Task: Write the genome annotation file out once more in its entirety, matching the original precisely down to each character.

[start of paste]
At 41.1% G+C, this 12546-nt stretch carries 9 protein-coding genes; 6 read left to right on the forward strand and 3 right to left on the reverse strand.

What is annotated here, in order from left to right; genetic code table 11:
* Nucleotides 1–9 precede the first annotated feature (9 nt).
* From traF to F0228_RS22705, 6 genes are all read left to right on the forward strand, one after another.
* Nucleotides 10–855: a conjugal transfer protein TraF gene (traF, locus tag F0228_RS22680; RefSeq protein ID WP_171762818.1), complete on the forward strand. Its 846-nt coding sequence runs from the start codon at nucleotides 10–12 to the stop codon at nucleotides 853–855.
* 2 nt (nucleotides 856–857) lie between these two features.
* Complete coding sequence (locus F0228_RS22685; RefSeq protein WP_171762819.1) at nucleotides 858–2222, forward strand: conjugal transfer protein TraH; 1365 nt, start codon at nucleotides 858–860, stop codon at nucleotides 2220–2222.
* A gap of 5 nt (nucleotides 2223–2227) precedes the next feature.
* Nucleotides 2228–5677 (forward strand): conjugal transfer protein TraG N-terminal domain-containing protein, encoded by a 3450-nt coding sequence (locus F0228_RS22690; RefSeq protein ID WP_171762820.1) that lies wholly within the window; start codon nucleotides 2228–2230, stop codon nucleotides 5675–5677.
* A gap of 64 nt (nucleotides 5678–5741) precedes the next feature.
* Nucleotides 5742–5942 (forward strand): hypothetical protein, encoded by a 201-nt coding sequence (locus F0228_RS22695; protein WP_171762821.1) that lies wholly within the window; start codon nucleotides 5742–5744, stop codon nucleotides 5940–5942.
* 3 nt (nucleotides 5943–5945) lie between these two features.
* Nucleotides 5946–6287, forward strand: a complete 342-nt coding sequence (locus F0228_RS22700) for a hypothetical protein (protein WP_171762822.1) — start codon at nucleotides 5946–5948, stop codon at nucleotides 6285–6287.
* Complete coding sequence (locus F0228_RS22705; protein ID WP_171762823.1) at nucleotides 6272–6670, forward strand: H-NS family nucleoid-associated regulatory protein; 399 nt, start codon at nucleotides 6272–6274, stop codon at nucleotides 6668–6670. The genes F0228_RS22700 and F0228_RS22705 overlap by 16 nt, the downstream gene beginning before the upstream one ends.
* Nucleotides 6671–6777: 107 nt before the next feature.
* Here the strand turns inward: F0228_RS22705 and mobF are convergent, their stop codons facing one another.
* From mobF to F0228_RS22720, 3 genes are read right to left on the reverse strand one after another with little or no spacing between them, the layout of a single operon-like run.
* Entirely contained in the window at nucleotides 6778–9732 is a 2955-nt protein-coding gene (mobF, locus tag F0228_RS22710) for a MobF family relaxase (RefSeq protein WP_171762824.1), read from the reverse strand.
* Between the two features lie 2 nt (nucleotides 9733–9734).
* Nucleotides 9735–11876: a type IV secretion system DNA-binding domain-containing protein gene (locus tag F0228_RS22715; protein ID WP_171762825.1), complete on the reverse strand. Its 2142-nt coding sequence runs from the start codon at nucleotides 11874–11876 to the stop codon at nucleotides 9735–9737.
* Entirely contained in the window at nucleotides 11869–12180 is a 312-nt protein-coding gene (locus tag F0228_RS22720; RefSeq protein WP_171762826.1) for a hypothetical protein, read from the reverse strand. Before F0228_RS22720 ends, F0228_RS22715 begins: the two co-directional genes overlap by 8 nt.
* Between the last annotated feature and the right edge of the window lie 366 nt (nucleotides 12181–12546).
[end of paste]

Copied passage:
At 41.1% G+C, this 12546-nt stretch carries 9 protein-coding genes; 6 read left to right on the forward strand and 3 right to left on the reverse strand.

What is annotated here, in order from left to right; genetic code table 11:
* Nucleotides 1–9 precede the first annotated feature (9 nt).
* From traF to F0228_RS22705, 6 genes are all read left to right on the forward strand, one after another.
* Nucleotides 10–855: a conjugal transfer protein TraF gene (traF, locus tag F0228_RS22680; RefSeq protein ID WP_171762818.1), complete on the forward strand. Its 846-nt coding sequence runs from the start codon at nucleotides 10–12 to the stop codon at nucleotides 853–855.
* 2 nt (nucleotides 856–857) lie between these two features.
* Complete coding sequence (locus F0228_RS22685; RefSeq protein WP_171762819.1) at nucleotides 858–2222, forward strand: conjugal transfer protein TraH; 1365 nt, start codon at nucleotides 858–860, stop codon at nucleotides 2220–2222.
* A gap of 5 nt (nucleotides 2223–2227) precedes the next feature.
* Nucleotides 2228–5677 (forward strand): conjugal transfer protein TraG N-terminal domain-containing protein, encoded by a 3450-nt coding sequence (locus F0228_RS22690; RefSeq protein ID WP_171762820.1) that lies wholly within the window; start codon nucleotides 2228–2230, stop codon nucleotides 5675–5677.
* A gap of 64 nt (nucleotides 5678–5741) precedes the next feature.
* Nucleotides 5742–5942 (forward strand): hypothetical protein, encoded by a 201-nt coding sequence (locus F0228_RS22695; protein WP_171762821.1) that lies wholly within the window; start codon nucleotides 5742–5744, stop codon nucleotides 5940–5942.
* 3 nt (nucleotides 5943–5945) lie between these two features.
* Nucleotides 5946–6287, forward strand: a complete 342-nt coding sequence (locus F0228_RS22700) for a hypothetical protein (protein WP_171762822.1) — start codon at nucleotides 5946–5948, stop codon at nucleotides 6285–6287.
* Complete coding sequence (locus F0228_RS22705; protein ID WP_171762823.1) at nucleotides 6272–6670, forward strand: H-NS family nucleoid-associated regulatory protein; 399 nt, start codon at nucleotides 6272–6274, stop codon at nucleotides 6668–6670. The genes F0228_RS22700 and F0228_RS22705 overlap by 16 nt, the downstream gene beginning before the upstream one ends.
* Nucleotides 6671–6777: 107 nt before the next feature.
* Here the strand turns inward: F0228_RS22705 and mobF are convergent, their stop codons facing one another.
* From mobF to F0228_RS22720, 3 genes are read right to left on the reverse strand one after another with little or no spacing between them, the layout of a single operon-like run.
* Entirely contained in the window at nucleotides 6778–9732 is a 2955-nt protein-coding gene (mobF, locus tag F0228_RS22710) for a MobF family relaxase (RefSeq protein WP_171762824.1), read from the reverse strand.
* Between the two features lie 2 nt (nucleotides 9733–9734).
* Nucleotides 9735–11876: a type IV secretion system DNA-binding domain-containing protein gene (locus tag F0228_RS22715; protein ID WP_171762825.1), complete on the reverse strand. Its 2142-nt coding sequence runs from the start codon at nucleotides 11874–11876 to the stop codon at nucleotides 9735–9737.
* Entirely contained in the window at nucleotides 11869–12180 is a 312-nt protein-coding gene (locus tag F0228_RS22720; RefSeq protein WP_171762826.1) for a hypothetical protein, read from the reverse strand. Before F0228_RS22720 ends, F0228_RS22715 begins: the two co-directional genes overlap by 8 nt.
* Between the last annotated feature and the right edge of the window lie 366 nt (nucleotides 12181–12546).